- The Washington Times - Tuesday, August 28, 2001

Montgomery County Superintendent Jerry D. Weast and principals at most of the county's public high schools have failed students and taxpayers by recycling far less than they could, a student-run environmental group said yesterday.

Montgomery County Student Environmental Activists, a student affiliate of the Sierra Club, said the school system could have saved more than $232,000 during the last school year if it had recycled 50 percent of paper, plastics and other reusable waste. The county recycled 13.7 percent of those materials.

The students also said the school administration set a bad example for citizenship by not pursuing recycling more aggressively.

"It's the school system's job to educate its students the right way," said Yochanan Zakai, a 2001 graduate of Montgomery County public schools who did much of the research for the group's report.

County school officials acknowledged their recycling rate — which they say jumped during the first half of this year to 18 percent — falls far short of the countywide 37 percent recycling rate and the business rate of 29 percent.

But they say they are working to increase their rate: Each school is now required to have a recycling plan and monitor its performance.

And they say the student activists may not have done all their homework.

Savings the students projected are based on "tipping" fees charged for dumping garbage that could have been recycled, Montgomery County public schools facilities management Director Richard Hawes said.

The problem, Mr. Hawes said, is their projections do not consider extra hauling charges that accrue when the schools recycle more waste than the 10 percent factored into the current contract.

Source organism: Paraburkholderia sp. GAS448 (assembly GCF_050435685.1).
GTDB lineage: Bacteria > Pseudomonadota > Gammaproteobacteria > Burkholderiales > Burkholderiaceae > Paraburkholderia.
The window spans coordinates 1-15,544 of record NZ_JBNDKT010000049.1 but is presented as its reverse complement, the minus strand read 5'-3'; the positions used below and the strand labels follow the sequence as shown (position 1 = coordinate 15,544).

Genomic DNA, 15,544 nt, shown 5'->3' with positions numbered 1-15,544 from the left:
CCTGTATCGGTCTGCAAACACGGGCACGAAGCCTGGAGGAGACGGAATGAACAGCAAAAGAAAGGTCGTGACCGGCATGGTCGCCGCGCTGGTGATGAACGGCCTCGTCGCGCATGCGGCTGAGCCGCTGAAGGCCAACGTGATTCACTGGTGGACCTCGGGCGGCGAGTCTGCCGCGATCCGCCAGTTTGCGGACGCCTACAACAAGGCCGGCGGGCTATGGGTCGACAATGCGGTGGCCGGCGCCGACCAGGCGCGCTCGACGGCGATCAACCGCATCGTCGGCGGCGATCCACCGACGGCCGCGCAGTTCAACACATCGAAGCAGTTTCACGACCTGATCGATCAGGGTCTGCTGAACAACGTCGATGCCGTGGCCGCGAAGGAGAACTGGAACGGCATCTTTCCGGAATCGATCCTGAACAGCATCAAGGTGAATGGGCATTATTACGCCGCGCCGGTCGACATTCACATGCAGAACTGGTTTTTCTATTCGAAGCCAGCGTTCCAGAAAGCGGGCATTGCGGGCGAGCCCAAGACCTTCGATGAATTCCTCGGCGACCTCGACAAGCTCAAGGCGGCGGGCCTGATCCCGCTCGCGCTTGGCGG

Savings the students claimed could have been made probably would have been greatly offset by added hauling costs, Mr. Hawes said, although he said he wasn't sure yet how much.

Two things are certain in the recycling debate, county and school officials agreed:

Recycling costs more than dumping.

And county leaders are not considering retreat on the 50 percent recycling goal they set 10 years ago, even though the county is still more than 12 percentage points from meeting that goal.

"It's been decided it's the right thing to do," said William Davidson, senior financial specialist for the county's solid-waste-services division.

County schools are looking at privatizing some of their waste management, hoping to find a way to save money and recycle more, Mr. Hawes said.

In pursuit of savings and increased recycling, Montgomery County entered a recycling contract about a year ago that would allow the vendor to charge the county a higher rate per ton for each ton above 90,000 tons.

Montgomery County paid $1.388 million last year in after-curbside costs to process and recycle 59,666 tons of mixed paper, Mr. Davidson said.


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